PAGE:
Let me explain how I use Gimp software to compare dies in the difficult cases.
First we need two coin images that are exactly the same size and rotation.
I use Gimp on the Mac. After opening the image I use the Measure Tool to check the number of pixels and the angle between two things. For example I will use the tips of the anchor.
If the angles I wrong I use the Rotate Tool to get the coin into a close orientation. Instead of eyeballing it I type in the difference in angles into the Rotate Tool's dialog box.
Then I use Image->Scale Image… to get the two images exactly equal in size. I haven't found an easy way to do this with Gimp; I use Gimp's percentage scaling and cross-multiplication. For example if one image has 330 pixels between two points, and other has 300 pixels I will do 330*100/300 to get the percentage.
Then I use Image->Canvas Size to increase one image. Next I select the other image, and Copy, and select the image with the large canvas, and Edit->Paste as New Layer. The New Layer part is very important. I get an image like this:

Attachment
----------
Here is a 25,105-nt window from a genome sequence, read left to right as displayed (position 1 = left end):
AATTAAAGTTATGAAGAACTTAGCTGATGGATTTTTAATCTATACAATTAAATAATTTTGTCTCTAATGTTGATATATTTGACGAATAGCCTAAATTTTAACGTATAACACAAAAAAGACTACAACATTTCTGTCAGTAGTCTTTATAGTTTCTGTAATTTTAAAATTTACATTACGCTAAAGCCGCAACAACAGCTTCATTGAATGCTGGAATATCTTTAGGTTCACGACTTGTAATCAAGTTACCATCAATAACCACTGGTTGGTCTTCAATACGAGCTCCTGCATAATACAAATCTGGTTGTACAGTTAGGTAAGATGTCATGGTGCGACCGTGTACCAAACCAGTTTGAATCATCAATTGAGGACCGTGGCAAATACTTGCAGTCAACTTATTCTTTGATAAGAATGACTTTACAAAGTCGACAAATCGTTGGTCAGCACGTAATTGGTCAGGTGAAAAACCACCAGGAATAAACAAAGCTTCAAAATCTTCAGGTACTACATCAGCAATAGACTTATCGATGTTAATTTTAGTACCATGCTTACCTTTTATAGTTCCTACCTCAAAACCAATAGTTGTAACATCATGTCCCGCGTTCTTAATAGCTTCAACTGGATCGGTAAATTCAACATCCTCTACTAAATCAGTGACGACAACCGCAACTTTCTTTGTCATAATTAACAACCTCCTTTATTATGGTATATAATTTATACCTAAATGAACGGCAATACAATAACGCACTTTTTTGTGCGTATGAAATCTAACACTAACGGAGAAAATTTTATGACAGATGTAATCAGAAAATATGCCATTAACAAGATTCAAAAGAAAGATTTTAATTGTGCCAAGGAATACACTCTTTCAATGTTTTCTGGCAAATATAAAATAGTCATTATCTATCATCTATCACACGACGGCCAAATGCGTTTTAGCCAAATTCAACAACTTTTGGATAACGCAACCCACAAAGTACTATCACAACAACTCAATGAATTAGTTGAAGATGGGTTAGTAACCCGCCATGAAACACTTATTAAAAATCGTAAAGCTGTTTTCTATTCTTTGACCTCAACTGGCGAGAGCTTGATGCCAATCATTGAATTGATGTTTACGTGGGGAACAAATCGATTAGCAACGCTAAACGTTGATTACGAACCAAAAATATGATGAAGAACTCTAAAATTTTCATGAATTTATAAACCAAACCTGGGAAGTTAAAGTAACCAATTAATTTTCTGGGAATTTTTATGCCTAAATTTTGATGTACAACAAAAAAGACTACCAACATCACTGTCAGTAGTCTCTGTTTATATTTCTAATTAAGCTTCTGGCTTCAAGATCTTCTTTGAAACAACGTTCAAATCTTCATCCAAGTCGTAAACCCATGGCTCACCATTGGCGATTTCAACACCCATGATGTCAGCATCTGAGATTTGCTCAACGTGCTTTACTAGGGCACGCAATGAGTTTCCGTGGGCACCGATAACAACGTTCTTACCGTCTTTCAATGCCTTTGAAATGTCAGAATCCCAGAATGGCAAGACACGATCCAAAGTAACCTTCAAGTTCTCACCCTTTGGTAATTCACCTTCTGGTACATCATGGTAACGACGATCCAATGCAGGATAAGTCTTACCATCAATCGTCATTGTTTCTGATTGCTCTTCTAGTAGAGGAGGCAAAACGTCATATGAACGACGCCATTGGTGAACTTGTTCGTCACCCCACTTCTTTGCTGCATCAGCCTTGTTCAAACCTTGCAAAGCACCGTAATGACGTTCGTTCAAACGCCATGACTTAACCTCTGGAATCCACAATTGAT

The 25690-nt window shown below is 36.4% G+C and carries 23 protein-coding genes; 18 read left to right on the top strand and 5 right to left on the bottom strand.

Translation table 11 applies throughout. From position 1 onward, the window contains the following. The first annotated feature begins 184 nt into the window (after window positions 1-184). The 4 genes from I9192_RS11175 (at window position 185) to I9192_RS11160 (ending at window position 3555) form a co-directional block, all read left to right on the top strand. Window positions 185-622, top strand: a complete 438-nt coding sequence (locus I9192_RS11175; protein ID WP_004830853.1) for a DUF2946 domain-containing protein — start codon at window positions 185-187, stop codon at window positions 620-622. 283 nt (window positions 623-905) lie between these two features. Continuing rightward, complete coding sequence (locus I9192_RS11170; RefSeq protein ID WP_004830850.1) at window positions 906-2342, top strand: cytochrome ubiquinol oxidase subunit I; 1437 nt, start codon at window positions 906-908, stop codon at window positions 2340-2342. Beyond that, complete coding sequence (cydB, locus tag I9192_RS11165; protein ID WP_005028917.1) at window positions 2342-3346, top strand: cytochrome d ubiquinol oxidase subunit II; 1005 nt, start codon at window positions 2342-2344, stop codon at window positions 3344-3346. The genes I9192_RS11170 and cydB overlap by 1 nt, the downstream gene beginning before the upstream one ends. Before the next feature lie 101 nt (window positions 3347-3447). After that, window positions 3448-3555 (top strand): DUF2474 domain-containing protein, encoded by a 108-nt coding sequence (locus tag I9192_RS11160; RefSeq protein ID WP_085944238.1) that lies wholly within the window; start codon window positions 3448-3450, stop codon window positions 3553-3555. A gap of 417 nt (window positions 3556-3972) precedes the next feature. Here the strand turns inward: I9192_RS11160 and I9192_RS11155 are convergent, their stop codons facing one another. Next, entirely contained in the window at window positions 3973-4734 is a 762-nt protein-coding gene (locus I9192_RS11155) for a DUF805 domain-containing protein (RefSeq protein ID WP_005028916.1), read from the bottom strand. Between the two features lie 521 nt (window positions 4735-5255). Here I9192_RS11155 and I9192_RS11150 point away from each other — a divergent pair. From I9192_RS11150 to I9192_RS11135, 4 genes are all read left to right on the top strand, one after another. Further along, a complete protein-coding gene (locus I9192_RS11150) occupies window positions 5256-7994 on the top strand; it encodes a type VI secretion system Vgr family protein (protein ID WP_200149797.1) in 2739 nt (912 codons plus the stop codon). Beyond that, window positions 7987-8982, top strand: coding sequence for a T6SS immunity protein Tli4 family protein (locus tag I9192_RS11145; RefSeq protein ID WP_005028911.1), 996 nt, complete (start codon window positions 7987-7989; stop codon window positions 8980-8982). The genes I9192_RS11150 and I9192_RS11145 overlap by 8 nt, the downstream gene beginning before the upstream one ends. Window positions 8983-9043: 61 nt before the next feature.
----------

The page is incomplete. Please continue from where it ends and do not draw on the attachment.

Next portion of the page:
If you aren't in the Rectangle Tool at this point enter it by clicking R on the keyboard. Then using the arrow keys walk the layer around until it is positioned precisely.
Then Save As. Choose a filename ending in .gif. Tell it to save the layers as animation with 1000ms between transitions.
Oops. Not a match. I had looked at undamaged places which were very close.
A match. Note especially all the snakes line up.
Hopefully you can see the obverses match and the reverses don't.
It is somewhat tricky with the obverses, because of the damage and the camera angle.
Photoshop software also has this ability, although I don't know the precise commands to work with layers in Photoshop.